US Catholic Faith in Real Life

Listen: Put Your Needle Down

By John Christman | Print this pagePrint |
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The Secret Sisters (Universal Republic Records, 2014)

Nothing quite divides audiences like country music. Some love it. Some hate it. Even those who love country music can make sharp distinctions between contemporary country and classic country. Recently, the singing pair of Laura and Lydia Rogers of the Secret Sisters emerged onto the country music scene with haunting harmonies that recalled the past in a beguiling way. Their debut album established their fondness for Hank Williams and George Jones while nevertheless showcasing their own songwriting credentials with original songs.

Their sophomore album Put Your Needle Down sees them charting new musical territory. It finds an intriguing balance between pining heartbreakers that invoke the ghost of Patsy Cline and edgier country tunes that veer toward rock and roll. Along the way they get some help from some noteworthy musicians. Avant-garde jazz guitarist Marc Ribot adds his distinctive touch with banjo and slide guitar. Most impressively, Bob Dylan offered the Secret Sisters the opportunity to finish one of his unrecorded songs, “Dirty Lie.” The resulting track is a must-listen with its turn of phrase and barroom-soaked sound. The Secret Sisters make this tune and others their own by situating them in the moods and melodies of the American South.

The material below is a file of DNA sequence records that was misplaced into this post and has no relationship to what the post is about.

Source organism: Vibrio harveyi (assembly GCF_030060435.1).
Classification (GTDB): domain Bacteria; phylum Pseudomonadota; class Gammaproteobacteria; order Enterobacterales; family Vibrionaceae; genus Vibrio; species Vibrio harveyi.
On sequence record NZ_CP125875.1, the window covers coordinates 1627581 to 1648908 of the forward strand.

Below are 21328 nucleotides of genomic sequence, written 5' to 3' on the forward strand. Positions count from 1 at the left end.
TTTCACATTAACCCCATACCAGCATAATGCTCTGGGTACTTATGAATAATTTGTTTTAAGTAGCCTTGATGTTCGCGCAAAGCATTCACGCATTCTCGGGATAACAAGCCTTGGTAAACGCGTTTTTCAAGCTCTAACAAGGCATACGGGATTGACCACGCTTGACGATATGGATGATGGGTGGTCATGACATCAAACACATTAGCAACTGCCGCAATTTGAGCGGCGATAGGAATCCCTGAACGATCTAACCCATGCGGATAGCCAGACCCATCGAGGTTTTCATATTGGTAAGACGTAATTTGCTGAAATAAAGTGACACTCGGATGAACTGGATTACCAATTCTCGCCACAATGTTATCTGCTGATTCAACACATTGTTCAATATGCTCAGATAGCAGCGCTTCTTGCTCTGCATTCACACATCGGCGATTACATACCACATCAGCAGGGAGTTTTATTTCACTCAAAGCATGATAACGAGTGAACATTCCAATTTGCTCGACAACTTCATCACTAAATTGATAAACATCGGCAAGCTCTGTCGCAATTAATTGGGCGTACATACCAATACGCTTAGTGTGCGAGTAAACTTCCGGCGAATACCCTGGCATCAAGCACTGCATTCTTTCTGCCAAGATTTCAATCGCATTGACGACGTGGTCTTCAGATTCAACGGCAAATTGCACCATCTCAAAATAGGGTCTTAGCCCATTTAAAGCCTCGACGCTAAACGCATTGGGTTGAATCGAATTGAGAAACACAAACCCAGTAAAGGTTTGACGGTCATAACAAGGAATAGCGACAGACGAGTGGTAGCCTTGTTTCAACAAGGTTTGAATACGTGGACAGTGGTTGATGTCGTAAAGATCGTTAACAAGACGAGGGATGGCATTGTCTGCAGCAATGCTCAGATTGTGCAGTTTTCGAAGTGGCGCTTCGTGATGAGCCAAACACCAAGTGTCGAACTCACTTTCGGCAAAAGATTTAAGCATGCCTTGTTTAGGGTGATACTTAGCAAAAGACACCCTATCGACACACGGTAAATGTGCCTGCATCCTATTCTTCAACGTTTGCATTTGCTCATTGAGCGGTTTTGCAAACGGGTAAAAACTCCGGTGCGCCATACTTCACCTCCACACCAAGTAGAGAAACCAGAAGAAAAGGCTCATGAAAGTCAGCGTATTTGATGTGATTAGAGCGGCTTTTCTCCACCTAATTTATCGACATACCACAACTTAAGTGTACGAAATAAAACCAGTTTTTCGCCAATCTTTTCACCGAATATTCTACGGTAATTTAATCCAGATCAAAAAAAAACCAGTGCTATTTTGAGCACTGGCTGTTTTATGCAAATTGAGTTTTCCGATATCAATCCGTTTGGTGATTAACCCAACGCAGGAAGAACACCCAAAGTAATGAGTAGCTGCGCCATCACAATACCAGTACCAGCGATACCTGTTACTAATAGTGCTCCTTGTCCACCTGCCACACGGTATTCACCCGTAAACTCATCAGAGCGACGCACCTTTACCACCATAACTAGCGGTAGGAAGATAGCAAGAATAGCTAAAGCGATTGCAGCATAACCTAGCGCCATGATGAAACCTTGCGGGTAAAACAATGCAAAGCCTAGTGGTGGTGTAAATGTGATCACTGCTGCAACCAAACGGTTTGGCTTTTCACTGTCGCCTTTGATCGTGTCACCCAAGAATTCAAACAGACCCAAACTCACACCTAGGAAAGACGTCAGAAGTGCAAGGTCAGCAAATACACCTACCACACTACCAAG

Lyrically, many of the songs visit familiar country tropes—loneliness, heartbreak, unrequited love. But the blending of the singers’ voices imbue these songs with a forlorn tone that reinvigorates these well-trod subjects. There are moments in songs like “Lonely Island” that disarm with their plaintive pleas. The album ends with a revamped gospel tune that evokes the choir where they began their singing career but shows just how far they’ve come. In their love for the past and openness to experimentation, the Secret Sisters are avoiding any “either-or” mentality in country music and making the future of that genre all the more promising.

This article appeared in the September 2014 issue of U.S. Catholic (Vol. 79, No. 9, page 42).